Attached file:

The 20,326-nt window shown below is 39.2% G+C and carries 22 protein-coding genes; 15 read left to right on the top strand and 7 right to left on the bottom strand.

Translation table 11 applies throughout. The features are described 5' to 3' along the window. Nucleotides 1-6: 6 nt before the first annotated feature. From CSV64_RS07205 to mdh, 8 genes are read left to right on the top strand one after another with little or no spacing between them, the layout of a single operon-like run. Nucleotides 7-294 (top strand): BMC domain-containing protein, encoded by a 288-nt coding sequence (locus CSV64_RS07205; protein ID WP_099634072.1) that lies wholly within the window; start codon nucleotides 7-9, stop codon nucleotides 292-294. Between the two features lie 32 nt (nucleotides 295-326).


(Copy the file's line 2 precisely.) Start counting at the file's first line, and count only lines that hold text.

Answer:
Translation table 11 applies throughout. The features are described 5' to 3' along the window. Nucleotides 1-6: 6 nt before the first annotated feature. From CSV64_RS07205 to mdh, 8 genes are read left to right on the top strand one after another with little or no spacing between them, the layout of a single operon-like run. Nucleotides 7-294 (top strand): BMC domain-containing protein, encoded by a 288-nt coding sequence (locus CSV64_RS07205; protein ID WP_099634072.1) that lies wholly within the window; start codon nucleotides 7-9, stop codon nucleotides 292-294. Between the two features lie 32 nt (nucleotides 295-326).